The Tax Administration Research Centre was launched in January 2013
Taxation is a significant feature of the economy: the revenue raised by taxes in the UK amounts to 35 percent of gross domestic product. It is imperative that the burden this places on society should be reduced as far as possible by good tax design and efficient tax administration. Tax instruments should be suited to purpose and administration conducted efficiently to ensure that revenue is collected successfully and that the tax bill is distributed across taxpayers as intended by Parliament.
The UK Government’s central objective for the tax system is to ‘… make it more competitive, simpler, greener and fairer’ and ‘… to restore the UK tax system’s reputation for predictability, stability and simplicity’. An essential element of that objective is to improve the design and delivery of tax administration so that it maximises revenue within existing provision to close the tax gap, improve taxpayers’ experience of the service provided by the tax authority, ensures cost-effectiveness, and supports economic growth. The work of TARC is devoted to obtaining these objectives.
From September 2018, TARC has entered an exciting new phase. Since its creation in 2013, TARC has developed into a global hub of research activity in relation to tax administration and expanded its activities beyond its initial brief of working closely with HMRC. From 1 September 2018, TARC will be solely funded by the ESRC and will be based primarily at the University of Exeter, as the Institute for Fiscal Studies transitions from being a full partner to being a collaborator. We will continue to work closely with HMRC, and also with other tax administrations and supranational bodies to continue to build on the momentum achieved in the first five years of operation. We are grateful to HMRC for contributing to the initial funding for TARC which has allowed the Centre to develop into a thriving interdisciplinary research team. We are also grateful to the IFS for being part of TARC’s evolution and project development.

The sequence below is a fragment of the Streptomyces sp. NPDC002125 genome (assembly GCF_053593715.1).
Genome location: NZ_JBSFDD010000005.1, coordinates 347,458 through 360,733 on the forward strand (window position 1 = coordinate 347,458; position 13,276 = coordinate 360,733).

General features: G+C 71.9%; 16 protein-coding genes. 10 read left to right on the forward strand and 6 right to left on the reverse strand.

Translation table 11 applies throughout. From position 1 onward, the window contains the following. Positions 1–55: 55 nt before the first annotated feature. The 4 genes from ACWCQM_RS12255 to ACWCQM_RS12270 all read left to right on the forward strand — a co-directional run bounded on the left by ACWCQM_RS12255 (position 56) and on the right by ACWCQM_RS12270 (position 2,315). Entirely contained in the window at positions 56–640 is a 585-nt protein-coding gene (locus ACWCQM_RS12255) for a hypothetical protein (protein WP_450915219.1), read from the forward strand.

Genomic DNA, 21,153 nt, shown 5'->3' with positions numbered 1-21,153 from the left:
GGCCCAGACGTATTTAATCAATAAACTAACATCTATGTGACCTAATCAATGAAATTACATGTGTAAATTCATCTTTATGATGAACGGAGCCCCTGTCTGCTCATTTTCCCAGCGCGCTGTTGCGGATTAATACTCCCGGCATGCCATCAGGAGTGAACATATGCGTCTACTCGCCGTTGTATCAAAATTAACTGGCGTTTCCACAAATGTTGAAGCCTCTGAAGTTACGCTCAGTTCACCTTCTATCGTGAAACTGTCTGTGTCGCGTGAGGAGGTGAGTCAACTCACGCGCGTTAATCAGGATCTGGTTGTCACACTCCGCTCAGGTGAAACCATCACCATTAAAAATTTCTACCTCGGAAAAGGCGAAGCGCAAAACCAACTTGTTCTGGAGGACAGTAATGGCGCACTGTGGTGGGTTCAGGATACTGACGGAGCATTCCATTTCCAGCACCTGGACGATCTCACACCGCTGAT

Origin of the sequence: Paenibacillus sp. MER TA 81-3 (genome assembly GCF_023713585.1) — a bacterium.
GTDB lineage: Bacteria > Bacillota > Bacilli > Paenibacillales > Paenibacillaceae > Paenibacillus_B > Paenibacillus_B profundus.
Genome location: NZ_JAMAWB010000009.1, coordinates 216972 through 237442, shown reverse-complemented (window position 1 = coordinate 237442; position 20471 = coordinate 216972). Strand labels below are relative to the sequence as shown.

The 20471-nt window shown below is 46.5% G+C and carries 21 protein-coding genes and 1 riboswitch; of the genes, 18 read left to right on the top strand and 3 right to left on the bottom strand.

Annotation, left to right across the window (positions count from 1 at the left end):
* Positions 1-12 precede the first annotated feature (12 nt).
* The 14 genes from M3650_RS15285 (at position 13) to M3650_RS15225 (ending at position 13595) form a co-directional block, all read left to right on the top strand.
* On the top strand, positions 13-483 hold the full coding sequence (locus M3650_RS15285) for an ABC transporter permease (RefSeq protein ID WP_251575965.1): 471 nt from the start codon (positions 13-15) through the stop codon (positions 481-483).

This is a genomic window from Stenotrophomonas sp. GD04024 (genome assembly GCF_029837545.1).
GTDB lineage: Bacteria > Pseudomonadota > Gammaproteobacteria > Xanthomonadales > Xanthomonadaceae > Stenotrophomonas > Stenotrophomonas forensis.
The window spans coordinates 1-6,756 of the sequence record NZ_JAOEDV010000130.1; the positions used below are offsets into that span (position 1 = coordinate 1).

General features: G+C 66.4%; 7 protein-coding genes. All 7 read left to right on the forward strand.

In February 2012 the Economic and Social Research Council (ESRC), in partnership with Her Majesty’s Revenue and Customs (HMRC) and Her Majesty’s Treasury (HMT), jointly invited outline proposals for the establishment of an independent Centre for Research on Tax Administration.
The call stated that "The aim of the centre will be to support high quality research and related activities on tax administration with a view to strengthening the theoretical and empirical understanding of the delivery and design of tax operations and policies".
The idea of a research centre in tax administration developed from the success of the Joint Research Programme on Tax Policy and Operations. This programme was the first to be financed by a partnership of the ESRC, HMRC, and HMT and involved seven independent research projects coordinated by a Steering Group. The perceived benefit of partnership funding is the enhanced policy relevance and impact of the research.
The successful features of the Joint Research Programme were carried into the design of the Tax Administration Research Centre (TARC). The research agenda was chosen for its policy relevance and the engagement of the funders in the research activities is central to the design. The Centre also engages in capacity building to provide greater enhance future capability for research on tax administration.